An email exchange shows Green Party leader Elizabeth May was involved in hiring the lawyer who will lead the investigation on allegations of workplace bullying against her and was involved in the process of how the investigation would be conducted.
The email obtained by The Hill Times dated Feb. 2, which is between current Green Party president Ken Melamed and one of the accusers Vanessa Brustolin, indicates Mr. Melamed overheard Ms. May (Saanich-Gulf Islands, B.C.) speak with the lawyer Sheila Block of Torys LLP.
“I am not privileged to the verbatim of the conversation, but I know that Elizabeth called Ms. Block to discuss process and costs,” Mr. Melamed wrote in response to Ms. Brustolin’s question on who initiated the conversation that would detail the particulars of the investigation.
The GPC launched an investigation into the allegations and hired Ms. Block and according to Ms. May the probe will take a few weeks to complete and will be made public.
Ms. May has denied all accusations of being verbally abusive and fostering an unhealthy workplace, dismissing the claims as gripes from disgruntled former employees who are unhappy with her leadership.
Ms. May said to reporters on Jan. 29 that she asked the GPC to conduct the independent investigation. However, the three accusers have questioned the independence of the investigation into the claims saying the law firm picked to lead the probe was not mutually agreed upon.
The three former Green Party staffers, who include Ms. Brustolin, former interim-executive director Rob Rainer, and former director of finance Diana Nunes, came forward to The Hill Times and to the Toronto Star to accuse the veteran politician of being verbally abusive and creating a hostile work environment.
Four other former staffers who asked to remain anonymous came forward to The Hill Times but will not be questioned in the probe.
The original Jan. 30 email sent by Ms. Brustolin and the two other accusers listed 11 questions including: “Was Ms. May consulted about the selection of Ms. Block before Ms. Block was retained?” and “Did Ms. May participate in the decision to retain Ms. Block?”
Mr. Melamed confirmed on Feb. 2 that Ms. May was consulted.
The GPC declined to comment for this story.
Mr. Melamed’s email also indicated that the “scope of the investigation is limited, at the current time,” to the three accusers.
“Any other complaints will be directed to the party. In addition, a file will be kept of any correspondence received by myself, and the executive director. Ms. Block will conduct the investigation at her discretion,” Mr. Melamed wrote.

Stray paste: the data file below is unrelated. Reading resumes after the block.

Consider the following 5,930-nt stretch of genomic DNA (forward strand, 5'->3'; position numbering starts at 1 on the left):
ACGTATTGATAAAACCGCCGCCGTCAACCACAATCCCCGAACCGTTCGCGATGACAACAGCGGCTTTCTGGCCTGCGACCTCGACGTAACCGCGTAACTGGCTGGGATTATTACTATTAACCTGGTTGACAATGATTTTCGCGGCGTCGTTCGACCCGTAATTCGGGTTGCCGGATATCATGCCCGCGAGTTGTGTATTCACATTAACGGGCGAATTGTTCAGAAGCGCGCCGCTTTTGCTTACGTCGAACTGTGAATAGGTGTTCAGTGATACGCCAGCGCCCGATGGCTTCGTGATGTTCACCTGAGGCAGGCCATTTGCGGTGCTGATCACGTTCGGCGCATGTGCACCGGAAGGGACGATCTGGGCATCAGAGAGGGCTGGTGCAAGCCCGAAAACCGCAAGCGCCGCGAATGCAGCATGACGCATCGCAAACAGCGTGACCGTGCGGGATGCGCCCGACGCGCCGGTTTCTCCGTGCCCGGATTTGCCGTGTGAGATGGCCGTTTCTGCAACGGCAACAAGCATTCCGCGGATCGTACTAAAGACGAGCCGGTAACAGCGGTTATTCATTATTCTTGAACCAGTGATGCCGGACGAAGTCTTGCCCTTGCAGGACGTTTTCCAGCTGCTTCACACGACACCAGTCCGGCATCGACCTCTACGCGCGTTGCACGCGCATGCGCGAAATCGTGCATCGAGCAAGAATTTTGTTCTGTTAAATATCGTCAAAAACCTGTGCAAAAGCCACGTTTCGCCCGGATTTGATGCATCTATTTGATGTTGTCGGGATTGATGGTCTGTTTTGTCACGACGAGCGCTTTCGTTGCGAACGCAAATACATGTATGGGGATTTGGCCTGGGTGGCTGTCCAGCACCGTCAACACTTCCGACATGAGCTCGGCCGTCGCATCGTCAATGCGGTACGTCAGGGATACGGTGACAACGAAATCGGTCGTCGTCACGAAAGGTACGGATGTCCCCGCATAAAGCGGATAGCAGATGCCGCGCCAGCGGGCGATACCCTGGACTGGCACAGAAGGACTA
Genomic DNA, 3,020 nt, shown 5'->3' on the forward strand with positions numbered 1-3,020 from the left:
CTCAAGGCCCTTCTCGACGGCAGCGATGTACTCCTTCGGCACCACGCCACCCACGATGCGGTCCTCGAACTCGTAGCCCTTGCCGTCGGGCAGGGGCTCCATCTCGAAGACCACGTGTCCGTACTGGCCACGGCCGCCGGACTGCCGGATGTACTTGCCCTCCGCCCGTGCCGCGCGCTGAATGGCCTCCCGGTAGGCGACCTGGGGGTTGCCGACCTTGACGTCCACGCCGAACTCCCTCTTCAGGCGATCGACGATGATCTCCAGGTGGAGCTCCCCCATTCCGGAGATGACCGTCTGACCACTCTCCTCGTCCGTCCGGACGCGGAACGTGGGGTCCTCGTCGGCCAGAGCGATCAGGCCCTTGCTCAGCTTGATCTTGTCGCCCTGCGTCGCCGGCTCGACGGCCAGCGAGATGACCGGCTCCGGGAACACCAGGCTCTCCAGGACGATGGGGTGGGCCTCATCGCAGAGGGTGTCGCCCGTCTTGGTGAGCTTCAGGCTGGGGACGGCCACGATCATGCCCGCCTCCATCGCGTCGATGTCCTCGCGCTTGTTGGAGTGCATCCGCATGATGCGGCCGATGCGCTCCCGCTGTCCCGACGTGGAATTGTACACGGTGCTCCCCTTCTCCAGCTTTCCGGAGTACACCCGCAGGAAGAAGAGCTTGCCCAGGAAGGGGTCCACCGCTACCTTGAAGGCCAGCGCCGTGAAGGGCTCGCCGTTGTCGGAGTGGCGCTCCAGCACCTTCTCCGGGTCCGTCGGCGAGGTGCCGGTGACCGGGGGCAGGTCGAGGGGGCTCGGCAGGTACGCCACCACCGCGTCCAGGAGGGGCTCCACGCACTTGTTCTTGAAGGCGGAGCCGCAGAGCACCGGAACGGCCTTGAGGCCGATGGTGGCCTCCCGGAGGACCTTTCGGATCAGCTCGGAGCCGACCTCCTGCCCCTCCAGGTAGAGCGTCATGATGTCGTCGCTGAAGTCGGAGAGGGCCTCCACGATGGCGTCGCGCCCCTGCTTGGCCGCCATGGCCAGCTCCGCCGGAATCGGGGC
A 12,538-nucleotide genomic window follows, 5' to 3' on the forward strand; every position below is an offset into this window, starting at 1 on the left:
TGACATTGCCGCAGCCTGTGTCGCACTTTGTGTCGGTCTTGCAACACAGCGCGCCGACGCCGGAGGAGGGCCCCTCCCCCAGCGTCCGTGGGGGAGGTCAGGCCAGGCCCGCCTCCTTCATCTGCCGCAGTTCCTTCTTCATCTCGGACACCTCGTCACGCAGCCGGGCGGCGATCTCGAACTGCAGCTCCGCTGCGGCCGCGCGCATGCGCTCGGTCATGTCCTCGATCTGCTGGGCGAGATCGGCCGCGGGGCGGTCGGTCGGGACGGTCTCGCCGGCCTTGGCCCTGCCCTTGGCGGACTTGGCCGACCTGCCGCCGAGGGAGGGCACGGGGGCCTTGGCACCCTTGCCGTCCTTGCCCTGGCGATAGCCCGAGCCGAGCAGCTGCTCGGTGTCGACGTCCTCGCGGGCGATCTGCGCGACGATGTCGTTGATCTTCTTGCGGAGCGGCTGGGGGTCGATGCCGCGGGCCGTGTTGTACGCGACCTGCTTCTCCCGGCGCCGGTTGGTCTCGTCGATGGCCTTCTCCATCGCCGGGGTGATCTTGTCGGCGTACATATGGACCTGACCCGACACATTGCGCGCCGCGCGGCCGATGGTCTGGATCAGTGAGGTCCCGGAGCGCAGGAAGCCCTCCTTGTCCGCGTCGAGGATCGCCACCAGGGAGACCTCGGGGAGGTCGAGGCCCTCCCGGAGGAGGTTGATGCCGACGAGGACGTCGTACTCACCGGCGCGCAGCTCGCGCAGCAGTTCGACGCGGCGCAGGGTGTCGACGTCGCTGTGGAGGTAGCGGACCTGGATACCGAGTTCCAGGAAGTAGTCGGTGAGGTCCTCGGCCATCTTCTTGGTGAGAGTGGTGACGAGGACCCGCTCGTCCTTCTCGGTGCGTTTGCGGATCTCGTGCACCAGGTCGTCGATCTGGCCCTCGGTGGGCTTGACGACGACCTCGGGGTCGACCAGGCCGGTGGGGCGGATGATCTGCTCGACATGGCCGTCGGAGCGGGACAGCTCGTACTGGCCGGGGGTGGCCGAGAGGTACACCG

Ms. Brustolin said in an email that she has not refused to participate in the investigation but the response from the Green Party is “troubling, and raises concerns about Elizabeth May’s involvement.”
“There are also severe restrictions placed upon the investigator as to whom she can speak to. This affects the validity of the investigation as a whole,” Ms. Brustolin said, adding that the Green Party should reconsider their approach in conducting investigations so it is similar to the other parties.
In mid-January, former Sport and Persons with Disabilities minister Kent Hehr (Calgary Centre, Alta.) stepped down from his position when he was accused of sexual misconduct. On Feb. 1, NDP MP Erin Weir (Regina-Lewvan, Sask.) was accused of harassing behaviour.
Cameron Ahmad, press secretary to Prime Minister Justin Trudeau (Papineau, Que.), said in an email that Mr. Hehr was not involved in the process of who would be investigating him.
A statement from NDP leader Jagmeet Singh said Mr. Weir would be suspended from his House duties while he underwent an independent investigation.
“Both the Liberals and NDP are also using specialists in harassment allegations to conduct the investigation. This is really how it should work if the point is to determine the truth, rather than controlling the results,” Ms. Brustolin said. “I would urge the Green Party to reconsider their stance on scope and transparency, as their choices are not reflective of a Party with nothing to hide.”
The three accusers want Ms. May to be held accountable for her actions.
Ms. Nunes told The Hill Times last week that she felt Ms. May should step down “temporarily while this investigation is being undertaken to allow for the investigation to be conducted properly.”
The Toronto Star reported on Monday that Ms. May sent out a fundraising email to Green Party members asking for a donation to help cover the costs of the investigation.
“At the very time that I am pressing the council and staff to start setting aside money for the 2019 election campaign, I have asked for expenditures that will run in the tens of thousands of dollars,” Ms. May wrote in the fundraising email. “If you can manage a donation at this time, it would certainly be appreciated. I truly regret this situation and its impact on the party.”
The GPC did not provide comment on Ms. May’s fundraising emails in time for deadline.